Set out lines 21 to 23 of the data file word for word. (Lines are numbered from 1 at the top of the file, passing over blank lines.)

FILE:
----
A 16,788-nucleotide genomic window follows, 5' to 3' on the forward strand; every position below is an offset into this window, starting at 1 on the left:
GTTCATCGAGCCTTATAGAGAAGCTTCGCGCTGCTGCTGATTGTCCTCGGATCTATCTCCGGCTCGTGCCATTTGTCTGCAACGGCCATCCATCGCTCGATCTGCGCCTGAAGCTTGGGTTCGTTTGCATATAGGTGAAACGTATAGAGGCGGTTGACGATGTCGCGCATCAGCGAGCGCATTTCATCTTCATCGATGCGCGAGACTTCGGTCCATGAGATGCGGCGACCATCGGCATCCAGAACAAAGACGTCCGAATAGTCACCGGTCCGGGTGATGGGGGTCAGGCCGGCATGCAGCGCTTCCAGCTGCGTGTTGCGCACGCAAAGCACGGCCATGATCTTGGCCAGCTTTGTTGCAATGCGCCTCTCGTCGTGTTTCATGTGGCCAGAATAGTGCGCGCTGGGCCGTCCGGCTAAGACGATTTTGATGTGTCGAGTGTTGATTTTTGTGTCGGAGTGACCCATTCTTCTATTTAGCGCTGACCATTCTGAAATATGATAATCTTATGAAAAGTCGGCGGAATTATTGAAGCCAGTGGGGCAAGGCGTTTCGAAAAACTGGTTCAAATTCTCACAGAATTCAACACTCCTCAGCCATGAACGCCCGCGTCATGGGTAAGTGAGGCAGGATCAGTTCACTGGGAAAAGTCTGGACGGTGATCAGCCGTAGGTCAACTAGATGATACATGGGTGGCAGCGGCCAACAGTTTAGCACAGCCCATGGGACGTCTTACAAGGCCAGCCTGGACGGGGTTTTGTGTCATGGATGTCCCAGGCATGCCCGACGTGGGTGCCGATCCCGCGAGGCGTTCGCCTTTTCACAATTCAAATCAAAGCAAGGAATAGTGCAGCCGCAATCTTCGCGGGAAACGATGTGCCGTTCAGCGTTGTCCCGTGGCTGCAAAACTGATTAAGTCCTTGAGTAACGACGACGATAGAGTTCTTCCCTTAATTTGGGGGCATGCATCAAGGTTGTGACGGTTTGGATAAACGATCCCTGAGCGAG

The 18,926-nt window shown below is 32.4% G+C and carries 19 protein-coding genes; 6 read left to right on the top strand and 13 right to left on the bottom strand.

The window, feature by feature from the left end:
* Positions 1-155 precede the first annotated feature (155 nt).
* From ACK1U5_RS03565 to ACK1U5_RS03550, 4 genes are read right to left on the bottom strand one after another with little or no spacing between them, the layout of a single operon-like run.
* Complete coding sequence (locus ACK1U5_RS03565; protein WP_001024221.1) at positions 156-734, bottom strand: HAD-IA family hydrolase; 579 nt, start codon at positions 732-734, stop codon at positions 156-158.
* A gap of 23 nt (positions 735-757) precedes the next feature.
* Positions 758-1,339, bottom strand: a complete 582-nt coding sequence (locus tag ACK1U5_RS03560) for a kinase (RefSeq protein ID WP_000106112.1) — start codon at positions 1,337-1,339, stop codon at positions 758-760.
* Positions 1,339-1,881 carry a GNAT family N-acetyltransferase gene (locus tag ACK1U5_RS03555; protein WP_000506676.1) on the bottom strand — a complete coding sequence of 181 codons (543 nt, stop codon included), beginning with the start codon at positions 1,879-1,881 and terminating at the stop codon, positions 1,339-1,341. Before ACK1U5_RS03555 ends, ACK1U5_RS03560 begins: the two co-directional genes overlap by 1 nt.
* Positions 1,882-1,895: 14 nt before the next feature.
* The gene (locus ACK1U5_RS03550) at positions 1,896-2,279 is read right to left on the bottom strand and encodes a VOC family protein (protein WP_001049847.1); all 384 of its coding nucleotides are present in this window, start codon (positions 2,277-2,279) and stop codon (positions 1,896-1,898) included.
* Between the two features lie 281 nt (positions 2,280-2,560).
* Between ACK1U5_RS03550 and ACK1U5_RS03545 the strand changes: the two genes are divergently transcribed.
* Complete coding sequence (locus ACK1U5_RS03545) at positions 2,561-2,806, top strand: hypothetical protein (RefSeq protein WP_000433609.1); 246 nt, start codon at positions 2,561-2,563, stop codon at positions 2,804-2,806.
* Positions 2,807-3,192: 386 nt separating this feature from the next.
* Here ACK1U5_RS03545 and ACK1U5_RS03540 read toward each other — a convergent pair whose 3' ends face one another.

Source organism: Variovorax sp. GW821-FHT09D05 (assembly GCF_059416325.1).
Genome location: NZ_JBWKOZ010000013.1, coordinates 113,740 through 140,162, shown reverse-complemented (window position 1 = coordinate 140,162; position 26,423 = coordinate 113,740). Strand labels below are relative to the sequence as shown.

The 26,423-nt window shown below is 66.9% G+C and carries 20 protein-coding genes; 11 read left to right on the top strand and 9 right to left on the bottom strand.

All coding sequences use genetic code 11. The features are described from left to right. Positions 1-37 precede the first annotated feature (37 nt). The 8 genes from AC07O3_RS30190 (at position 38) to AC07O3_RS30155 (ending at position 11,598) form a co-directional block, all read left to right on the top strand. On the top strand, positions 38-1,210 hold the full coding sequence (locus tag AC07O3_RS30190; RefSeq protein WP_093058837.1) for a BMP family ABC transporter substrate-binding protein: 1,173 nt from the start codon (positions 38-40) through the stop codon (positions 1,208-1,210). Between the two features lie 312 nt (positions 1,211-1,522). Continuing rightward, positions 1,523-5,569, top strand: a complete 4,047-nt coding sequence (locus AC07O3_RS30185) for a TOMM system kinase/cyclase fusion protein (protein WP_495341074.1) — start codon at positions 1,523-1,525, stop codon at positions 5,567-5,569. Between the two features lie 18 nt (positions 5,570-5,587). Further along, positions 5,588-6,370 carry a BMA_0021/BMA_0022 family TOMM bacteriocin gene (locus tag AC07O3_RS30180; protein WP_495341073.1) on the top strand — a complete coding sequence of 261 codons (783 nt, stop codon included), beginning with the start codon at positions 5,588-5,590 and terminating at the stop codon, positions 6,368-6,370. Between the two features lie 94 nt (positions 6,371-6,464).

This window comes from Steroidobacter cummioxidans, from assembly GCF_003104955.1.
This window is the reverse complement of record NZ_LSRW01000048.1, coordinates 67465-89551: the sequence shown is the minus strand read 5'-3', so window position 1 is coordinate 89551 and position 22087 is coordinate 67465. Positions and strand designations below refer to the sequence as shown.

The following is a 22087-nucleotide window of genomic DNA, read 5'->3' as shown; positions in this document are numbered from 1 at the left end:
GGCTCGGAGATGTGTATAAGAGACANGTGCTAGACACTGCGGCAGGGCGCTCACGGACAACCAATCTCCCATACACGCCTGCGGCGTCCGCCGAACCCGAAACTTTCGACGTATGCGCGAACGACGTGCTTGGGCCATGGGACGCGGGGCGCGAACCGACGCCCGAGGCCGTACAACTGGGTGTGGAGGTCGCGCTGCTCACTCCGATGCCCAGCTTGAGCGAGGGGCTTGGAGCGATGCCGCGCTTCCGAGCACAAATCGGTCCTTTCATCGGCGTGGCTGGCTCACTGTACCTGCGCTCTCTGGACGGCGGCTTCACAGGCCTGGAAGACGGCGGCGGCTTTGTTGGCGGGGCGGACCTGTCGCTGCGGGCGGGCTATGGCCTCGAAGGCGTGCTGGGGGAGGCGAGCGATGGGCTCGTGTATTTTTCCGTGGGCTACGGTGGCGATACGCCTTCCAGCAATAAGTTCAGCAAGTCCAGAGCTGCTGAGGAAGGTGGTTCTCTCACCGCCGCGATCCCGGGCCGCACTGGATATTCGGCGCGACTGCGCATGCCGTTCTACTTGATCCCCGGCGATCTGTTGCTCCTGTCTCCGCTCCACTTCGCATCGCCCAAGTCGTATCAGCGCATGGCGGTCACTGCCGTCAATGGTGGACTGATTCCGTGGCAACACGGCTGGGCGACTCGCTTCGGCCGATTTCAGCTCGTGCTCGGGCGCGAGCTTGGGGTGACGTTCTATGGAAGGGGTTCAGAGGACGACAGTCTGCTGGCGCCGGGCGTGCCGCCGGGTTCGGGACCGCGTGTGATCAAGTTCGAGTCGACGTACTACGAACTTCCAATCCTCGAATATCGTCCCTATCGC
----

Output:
All coding sequences use genetic code 11. The features are described from left to right. Positions 1-37 precede the first annotated feature (37 nt). The 8 genes from AC07O3_RS30190 (at position 38) to AC07O3_RS30155 (ending at position 11,598) form a co-directional block, all read left to right on the top strand. On the top strand, positions 38-1,210 hold the full coding sequence (locus tag AC07O3_RS30190; RefSeq protein WP_093058837.1) for a BMP family ABC transporter substrate-binding protein: 1,173 nt from the start codon (positions 38-40) through the stop codon (positions 1,208-1,210). Between the two features lie 312 nt (positions 1,211-1,522). Continuing rightward, positions 1,523-5,569, top strand: a complete 4,047-nt coding sequence (locus AC07O3_RS30185) for a TOMM system kinase/cyclase fusion protein (protein WP_495341074.1) — start codon at positions 1,523-1,525, stop codon at positions 5,567-5,569. Between the two features lie 18 nt (positions 5,570-5,587). Further along, positions 5,588-6,370 carry a BMA_0021/BMA_0022 family TOMM bacteriocin gene (locus tag AC07O3_RS30180; protein WP_495341073.1) on the top strand — a complete coding sequence of 261 codons (783 nt, stop codon included), beginning with the start codon at positions 5,588-5,590 and terminating at the stop codon, positions 6,368-6,370. Between the two features lie 94 nt (positions 6,371-6,464).

This window comes from Steroidobacter cummioxidans, from assembly GCF_003104955.1.
This window is the reverse complement of record NZ_LSRW01000048.1, coordinates 67465-89551: the sequence shown is the minus strand read 5'-3', so window position 1 is coordinate 89551 and position 22087 is coordinate 67465. Positions and strand designations below refer to the sequence as shown.